Traversing onward and upward we began guessing how many switchbacks we had came up, 50, then 60, and on and on. We reached Trail Crest at 5:30 a.m. and the skies were still dark. Trail Crest marks the junction of the Mt. Whitney Trail and the John Muir Trail. The wind picked up a little bit and after a short break we were ready to continue the last 2.5 miles to the summit.
Looking west from Trail Crest are the Hitchcock Lakes shown in the photo below.
The trail loses a little bit of elevation from Trail Crest as it begins to skirts along the backside of Mt. Muir and the needles.
As we passed the needles there are notches in the cliffs called "the windows" and at each window we stopped to look east and watch the sky begin to lighten. At each window the sky got a little lighter and we thought we might catch the sunrise from the summit.
After passing Keeler's Needle we knew we were getting close. It was up the backside of another small hill and we could finally see the summit house. We reached the summit at 7:15 a.m., were the first to sign the summit register, and had the roof of the continental U.S. all to ourselves.
We took in the amazing views that surrounded us in all directions. We even decided to check out the 1500 foot East Face of Mt. Whitney shown in the photo below.
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It was very windy and cold on the summit and after removing my glove to get some video my hand was frozen within minutes. We decided to hide out in the summit house to take shelter from the wind. The summit house was built in 1909 by the Smithsonian and was once used for high-altitude research.
We were able to get a cell phone signal just long enough to call our mom and tell her we made it. She broke into tears and it was a proud moment for the family. I have climbed many 14ers but sharing the experience with my brother made it really special. I was a little nervous that the elevation might affect him since he lives at the low elevations of Las Vegas, but he was right with me every step of the way. Must be that tough Wyoming blood that flows through our veins. We were hoping somebody would reach the summit soon so we could get some group photos and head out. After hanging out for more than an hour on the summit it didn't seem like anybody was going to summit anytime soon. Propping my camera up on a rock we were able to get a couple group photos before we departed.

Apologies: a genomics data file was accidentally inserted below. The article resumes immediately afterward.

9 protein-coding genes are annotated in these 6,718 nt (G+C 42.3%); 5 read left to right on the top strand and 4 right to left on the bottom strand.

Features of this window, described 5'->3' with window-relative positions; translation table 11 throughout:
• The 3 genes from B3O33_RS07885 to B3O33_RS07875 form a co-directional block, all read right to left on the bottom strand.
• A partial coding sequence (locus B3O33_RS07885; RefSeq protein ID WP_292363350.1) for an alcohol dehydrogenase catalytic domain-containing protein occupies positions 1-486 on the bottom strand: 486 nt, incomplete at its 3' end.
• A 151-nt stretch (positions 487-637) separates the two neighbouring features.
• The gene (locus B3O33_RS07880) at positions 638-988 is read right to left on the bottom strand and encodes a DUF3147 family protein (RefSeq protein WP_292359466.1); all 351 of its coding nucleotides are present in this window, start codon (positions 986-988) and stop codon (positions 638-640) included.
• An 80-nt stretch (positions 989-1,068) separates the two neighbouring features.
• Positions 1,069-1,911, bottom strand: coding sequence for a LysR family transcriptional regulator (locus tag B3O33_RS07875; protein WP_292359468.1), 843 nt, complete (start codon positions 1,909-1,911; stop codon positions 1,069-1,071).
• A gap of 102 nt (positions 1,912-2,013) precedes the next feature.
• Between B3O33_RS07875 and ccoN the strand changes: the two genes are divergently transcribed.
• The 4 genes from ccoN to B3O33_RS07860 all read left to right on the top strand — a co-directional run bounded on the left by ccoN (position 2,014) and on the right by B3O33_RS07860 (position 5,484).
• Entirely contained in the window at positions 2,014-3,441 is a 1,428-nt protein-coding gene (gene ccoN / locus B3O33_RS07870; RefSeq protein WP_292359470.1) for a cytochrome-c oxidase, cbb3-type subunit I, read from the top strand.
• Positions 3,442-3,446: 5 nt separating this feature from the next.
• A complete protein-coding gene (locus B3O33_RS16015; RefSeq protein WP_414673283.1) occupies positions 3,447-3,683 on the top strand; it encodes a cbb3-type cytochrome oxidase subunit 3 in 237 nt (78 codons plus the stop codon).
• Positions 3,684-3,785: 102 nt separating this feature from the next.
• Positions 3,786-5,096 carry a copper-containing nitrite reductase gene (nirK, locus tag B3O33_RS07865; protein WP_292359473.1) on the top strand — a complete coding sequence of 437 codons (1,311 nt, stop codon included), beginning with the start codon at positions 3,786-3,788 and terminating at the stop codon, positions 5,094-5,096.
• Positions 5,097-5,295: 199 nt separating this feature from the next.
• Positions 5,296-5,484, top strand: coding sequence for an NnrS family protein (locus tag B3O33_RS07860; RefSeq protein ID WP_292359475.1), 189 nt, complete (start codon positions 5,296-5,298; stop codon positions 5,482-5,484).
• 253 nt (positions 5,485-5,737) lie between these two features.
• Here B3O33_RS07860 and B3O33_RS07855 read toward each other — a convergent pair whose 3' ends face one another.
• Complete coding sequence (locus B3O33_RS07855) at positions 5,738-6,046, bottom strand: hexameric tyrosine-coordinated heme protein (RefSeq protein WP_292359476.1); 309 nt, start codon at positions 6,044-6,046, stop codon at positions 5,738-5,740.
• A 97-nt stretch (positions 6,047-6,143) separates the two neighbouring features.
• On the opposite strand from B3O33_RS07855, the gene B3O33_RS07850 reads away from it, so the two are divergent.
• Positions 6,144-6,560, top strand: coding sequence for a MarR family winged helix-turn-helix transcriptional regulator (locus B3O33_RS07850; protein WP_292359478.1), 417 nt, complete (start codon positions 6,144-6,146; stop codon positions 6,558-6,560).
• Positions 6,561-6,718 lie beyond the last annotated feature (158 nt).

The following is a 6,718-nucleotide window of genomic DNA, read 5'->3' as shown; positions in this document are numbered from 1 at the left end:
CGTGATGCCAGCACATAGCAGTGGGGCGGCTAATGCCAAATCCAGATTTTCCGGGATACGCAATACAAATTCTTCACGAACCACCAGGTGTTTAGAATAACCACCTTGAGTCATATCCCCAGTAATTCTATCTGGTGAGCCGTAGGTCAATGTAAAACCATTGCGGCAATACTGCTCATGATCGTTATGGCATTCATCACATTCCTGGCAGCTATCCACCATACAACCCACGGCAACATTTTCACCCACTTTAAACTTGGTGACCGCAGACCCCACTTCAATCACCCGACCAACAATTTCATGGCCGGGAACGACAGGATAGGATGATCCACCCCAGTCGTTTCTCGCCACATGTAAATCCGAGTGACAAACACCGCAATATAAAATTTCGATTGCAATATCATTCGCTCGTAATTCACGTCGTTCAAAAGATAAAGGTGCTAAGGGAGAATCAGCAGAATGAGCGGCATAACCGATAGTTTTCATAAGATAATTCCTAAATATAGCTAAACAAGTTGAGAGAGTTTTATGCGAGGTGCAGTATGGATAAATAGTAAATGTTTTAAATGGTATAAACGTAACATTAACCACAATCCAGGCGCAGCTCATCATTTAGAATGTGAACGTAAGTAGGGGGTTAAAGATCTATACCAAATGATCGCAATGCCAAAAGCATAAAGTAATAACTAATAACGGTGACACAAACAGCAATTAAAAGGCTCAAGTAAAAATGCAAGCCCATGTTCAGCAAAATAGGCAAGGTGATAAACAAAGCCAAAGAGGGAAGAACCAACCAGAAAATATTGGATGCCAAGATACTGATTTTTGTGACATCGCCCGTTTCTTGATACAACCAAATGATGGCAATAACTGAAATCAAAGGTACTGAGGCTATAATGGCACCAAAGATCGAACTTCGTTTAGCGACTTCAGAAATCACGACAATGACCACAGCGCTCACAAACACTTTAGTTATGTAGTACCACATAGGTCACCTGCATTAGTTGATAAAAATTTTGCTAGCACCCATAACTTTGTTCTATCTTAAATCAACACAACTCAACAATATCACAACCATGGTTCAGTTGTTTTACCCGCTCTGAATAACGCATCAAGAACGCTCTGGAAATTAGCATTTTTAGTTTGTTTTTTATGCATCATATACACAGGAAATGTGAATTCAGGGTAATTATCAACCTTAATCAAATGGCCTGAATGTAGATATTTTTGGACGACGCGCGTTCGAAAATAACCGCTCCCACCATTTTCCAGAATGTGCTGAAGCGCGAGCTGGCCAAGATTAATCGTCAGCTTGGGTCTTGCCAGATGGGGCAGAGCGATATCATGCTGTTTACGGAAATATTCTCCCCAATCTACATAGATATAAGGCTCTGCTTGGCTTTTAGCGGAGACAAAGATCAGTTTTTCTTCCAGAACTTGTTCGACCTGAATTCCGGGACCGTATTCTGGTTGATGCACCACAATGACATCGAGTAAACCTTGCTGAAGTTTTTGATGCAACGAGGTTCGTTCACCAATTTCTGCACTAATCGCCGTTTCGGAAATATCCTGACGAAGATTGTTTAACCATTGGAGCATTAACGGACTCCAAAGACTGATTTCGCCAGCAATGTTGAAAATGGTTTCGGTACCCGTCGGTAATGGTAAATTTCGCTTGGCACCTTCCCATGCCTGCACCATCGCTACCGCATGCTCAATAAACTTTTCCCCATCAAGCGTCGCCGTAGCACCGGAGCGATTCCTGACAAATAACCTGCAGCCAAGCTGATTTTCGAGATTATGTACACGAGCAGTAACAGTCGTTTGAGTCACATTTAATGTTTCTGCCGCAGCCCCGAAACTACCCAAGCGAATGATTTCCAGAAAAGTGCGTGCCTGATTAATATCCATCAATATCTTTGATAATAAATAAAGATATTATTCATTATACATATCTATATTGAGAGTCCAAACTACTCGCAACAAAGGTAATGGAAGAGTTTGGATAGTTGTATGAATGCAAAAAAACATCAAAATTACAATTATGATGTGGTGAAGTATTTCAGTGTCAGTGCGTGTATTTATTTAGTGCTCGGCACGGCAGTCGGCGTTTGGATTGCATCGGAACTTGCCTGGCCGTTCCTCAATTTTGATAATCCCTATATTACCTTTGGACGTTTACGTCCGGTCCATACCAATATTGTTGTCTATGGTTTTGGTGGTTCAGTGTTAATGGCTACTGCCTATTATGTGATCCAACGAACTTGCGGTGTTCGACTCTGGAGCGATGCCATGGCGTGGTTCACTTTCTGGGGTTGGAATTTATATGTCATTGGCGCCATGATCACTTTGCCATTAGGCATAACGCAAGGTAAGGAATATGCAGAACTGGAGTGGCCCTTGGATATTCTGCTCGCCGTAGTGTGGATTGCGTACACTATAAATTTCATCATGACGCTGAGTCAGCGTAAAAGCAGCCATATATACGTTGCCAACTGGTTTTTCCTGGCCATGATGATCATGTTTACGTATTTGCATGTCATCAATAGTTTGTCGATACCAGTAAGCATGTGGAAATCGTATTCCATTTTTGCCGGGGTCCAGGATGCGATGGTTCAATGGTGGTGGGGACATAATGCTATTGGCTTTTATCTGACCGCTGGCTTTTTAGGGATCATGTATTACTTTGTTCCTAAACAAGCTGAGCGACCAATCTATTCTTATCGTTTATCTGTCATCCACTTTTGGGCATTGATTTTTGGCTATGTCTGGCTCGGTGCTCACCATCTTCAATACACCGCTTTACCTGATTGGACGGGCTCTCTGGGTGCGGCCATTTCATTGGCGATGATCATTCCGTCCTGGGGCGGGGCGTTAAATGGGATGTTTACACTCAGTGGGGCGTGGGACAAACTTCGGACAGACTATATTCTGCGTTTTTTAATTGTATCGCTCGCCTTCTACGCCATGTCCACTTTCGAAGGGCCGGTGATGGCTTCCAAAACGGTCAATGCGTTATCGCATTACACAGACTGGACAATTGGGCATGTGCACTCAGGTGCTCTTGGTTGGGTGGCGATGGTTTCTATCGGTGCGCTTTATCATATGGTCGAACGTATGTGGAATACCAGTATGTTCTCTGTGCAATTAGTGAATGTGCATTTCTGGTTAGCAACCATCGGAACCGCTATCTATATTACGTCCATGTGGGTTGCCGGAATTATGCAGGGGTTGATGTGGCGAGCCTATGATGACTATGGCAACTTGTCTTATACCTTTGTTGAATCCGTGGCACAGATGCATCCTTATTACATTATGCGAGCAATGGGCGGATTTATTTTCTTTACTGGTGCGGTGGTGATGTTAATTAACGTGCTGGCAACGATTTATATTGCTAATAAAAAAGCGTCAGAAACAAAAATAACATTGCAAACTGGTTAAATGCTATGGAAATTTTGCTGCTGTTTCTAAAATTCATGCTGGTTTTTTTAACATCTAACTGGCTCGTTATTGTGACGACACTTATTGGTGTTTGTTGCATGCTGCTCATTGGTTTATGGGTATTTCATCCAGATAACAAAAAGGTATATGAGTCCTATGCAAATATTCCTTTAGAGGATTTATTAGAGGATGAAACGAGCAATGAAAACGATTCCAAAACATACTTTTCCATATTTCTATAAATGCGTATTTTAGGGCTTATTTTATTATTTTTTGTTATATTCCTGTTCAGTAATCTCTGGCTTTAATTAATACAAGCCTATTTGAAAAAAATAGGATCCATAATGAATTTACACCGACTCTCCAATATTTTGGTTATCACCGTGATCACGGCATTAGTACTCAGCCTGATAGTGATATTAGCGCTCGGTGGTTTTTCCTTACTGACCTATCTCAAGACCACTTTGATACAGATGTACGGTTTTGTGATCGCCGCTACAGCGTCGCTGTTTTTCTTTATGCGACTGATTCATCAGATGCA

We began our descent and didn't pass another person until we were almost all the way back to Trail Crest. As we descended the 97 switchbacks we could see more people making their way up. Many people were suprised that we had already summitted and were on our way back down. Some people didn't have trekking poles and were really stuggling up the switchbacks. We seen one woman literally crawling on her hands and knees up the slopes. As we neared the bottom of the switchbacks we noticed a jet flying low towards the summit. We had seen a ton of jets the day before and didn't think much of it until it turned and we could make out it's profile. It was a B2 Stealth Bomber and we scrambled to hurry and get a photo of it right over the summit of Mt. Whitney. By the time a took a picture of it the jet had leveled back out and it was hard to tell that it was a stealth bomber. I was disappointed I missed the 1 in a million shot but I did get some good video of the jet flying over Trail Crest. Hope the government doesn't come banging on my door. We got back down to Trail Camp around 11:30 a.m. and decided to cook our dinner for lunch hoping it would give us the motivation to hike the 6 miles back down to the car.
After some lunch and a little rest the temptation of a cold beer, hot pizza, and warm bed were too much to resist so we broke up camp and begin our trek back to the trailhead a little after 1 p.m. It was down past Consulation Lake and the welcome sight of Mirror Lake quickly appeared in the photo below.
We reached Outpost Camp around 3:30 p.m. and needed a break. Taking off the boots for awhile felt like heaven and after about 15 minutes we were ready to continue. We quickly reached Lone Pine Lake and knew it was only 2.5 miles back down to the trailhead. The last 2.5 miles drug on forever as we began traversing back down through the forest.
Eventually we made it back to the trailhead at 5 p.m. completely wore out from the 16 mile day. We hit the Whitney Portal Store for some souvenirs before we headed back to Las Vegas. Overall it was a very scenic hike that left you with a great feeling of accomplishment. It was easy to see why the Sierra Nevadas held such an attraction for Ansel Adams and John Muir.